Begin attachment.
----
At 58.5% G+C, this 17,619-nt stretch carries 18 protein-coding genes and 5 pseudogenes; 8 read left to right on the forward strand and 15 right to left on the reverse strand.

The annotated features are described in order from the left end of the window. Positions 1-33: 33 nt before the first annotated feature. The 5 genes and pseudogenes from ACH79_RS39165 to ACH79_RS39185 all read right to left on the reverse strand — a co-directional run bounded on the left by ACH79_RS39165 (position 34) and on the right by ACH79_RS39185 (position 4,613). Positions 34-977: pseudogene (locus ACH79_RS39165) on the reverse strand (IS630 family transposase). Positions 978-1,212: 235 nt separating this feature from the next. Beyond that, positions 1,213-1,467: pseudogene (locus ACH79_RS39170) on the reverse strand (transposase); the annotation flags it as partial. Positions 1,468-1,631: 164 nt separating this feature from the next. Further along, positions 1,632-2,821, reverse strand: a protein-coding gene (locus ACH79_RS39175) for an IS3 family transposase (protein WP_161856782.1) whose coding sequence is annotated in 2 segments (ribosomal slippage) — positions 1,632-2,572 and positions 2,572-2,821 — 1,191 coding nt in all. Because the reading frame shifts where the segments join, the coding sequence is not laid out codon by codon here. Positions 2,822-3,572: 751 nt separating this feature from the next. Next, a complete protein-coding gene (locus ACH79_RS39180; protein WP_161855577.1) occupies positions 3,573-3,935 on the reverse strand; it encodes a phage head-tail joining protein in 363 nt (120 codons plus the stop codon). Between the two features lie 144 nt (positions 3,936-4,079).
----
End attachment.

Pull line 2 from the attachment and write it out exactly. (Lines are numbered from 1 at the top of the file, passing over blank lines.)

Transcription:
The annotated features are described in order from the left end of the window. Positions 1-33: 33 nt before the first annotated feature. The 5 genes and pseudogenes from ACH79_RS39165 to ACH79_RS39185 all read right to left on the reverse strand — a co-directional run bounded on the left by ACH79_RS39165 (position 34) and on the right by ACH79_RS39185 (position 4,613). Positions 34-977: pseudogene (locus ACH79_RS39165) on the reverse strand (IS630 family transposase). Positions 978-1,212: 235 nt separating this feature from the next. Beyond that, positions 1,213-1,467: pseudogene (locus ACH79_RS39170) on the reverse strand (transposase); the annotation flags it as partial. Positions 1,468-1,631: 164 nt separating this feature from the next. Further along, positions 1,632-2,821, reverse strand: a protein-coding gene (locus ACH79_RS39175) for an IS3 family transposase (protein WP_161856782.1) whose coding sequence is annotated in 2 segments (ribosomal slippage) — positions 1,632-2,572 and positions 2,572-2,821 — 1,191 coding nt in all. Because the reading frame shifts where the segments join, the coding sequence is not laid out codon by codon here. Positions 2,822-3,572: 751 nt separating this feature from the next. Next, a complete protein-coding gene (locus ACH79_RS39180; protein WP_161855577.1) occupies positions 3,573-3,935 on the reverse strand; it encodes a phage head-tail joining protein in 363 nt (120 codons plus the stop codon). Between the two features lie 144 nt (positions 3,936-4,079).